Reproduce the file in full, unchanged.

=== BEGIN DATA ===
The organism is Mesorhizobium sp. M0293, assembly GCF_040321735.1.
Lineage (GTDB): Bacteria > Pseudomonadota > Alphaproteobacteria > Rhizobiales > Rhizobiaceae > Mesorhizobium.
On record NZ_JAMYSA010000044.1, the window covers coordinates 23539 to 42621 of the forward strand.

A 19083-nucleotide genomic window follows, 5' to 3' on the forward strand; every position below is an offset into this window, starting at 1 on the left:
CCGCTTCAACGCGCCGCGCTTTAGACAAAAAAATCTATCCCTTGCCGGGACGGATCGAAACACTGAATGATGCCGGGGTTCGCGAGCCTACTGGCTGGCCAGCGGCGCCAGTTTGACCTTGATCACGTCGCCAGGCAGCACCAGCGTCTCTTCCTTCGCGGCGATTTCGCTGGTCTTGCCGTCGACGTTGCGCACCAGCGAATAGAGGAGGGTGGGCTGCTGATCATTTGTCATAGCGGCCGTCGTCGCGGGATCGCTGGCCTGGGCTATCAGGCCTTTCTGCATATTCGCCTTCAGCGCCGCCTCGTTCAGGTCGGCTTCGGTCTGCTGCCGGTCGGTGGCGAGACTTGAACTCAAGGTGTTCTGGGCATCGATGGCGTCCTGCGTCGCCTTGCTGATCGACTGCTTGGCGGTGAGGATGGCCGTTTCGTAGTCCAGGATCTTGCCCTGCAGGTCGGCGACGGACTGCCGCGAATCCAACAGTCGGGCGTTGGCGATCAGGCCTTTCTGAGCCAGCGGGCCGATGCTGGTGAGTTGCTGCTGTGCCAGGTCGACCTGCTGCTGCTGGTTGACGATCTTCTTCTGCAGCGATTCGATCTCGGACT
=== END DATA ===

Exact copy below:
The organism is Mesorhizobium sp. M0293, assembly GCF_040321735.1.
Lineage (GTDB): Bacteria > Pseudomonadota > Alphaproteobacteria > Rhizobiales > Rhizobiaceae > Mesorhizobium.
On record NZ_JAMYSA010000044.1, the window covers coordinates 23539 to 42621 of the forward strand.

A 19083-nucleotide genomic window follows, 5' to 3' on the forward strand; every position below is an offset into this window, starting at 1 on the left:
CCGCTTCAACGCGCCGCGCTTTAGACAAAAAAATCTATCCCTTGCCGGGACGGATCGAAACACTGAATGATGCCGGGGTTCGCGAGCCTACTGGCTGGCCAGCGGCGCCAGTTTGACCTTGATCACGTCGCCAGGCAGCACCAGCGTCTCTTCCTTCGCGGCGATTTCGCTGGTCTTGCCGTCGACGTTGCGCACCAGCGAATAGAGGAGGGTGGGCTGCTGATCATTTGTCATAGCGGCCGTCGTCGCGGGATCGCTGGCCTGGGCTATCAGGCCTTTCTGCATATTCGCCTTCAGCGCCGCCTCGTTCAGGTCGGCTTCGGTCTGCTGCCGGTCGGTGGCGAGACTTGAACTCAAGGTGTTCTGGGCATCGATGGCGTCCTGCGTCGCCTTGCTGATCGACTGCTTGGCGGTGAGGATGGCCGTTTCGTAGTCCAGGATCTTGCCCTGCAGGTCGGCGACGGACTGCCGCGAATCCAACAGTCGGGCGTTGGCGATCAGGCCTTTCTGAGCCAGCGGGCCGATGCTGGTGAGTTGCTGCTGTGCCAGGTCGACCTGCTGCTGCTGGTTGACGATCTTCTTCTGCAGCGATTCGATCTCGGACT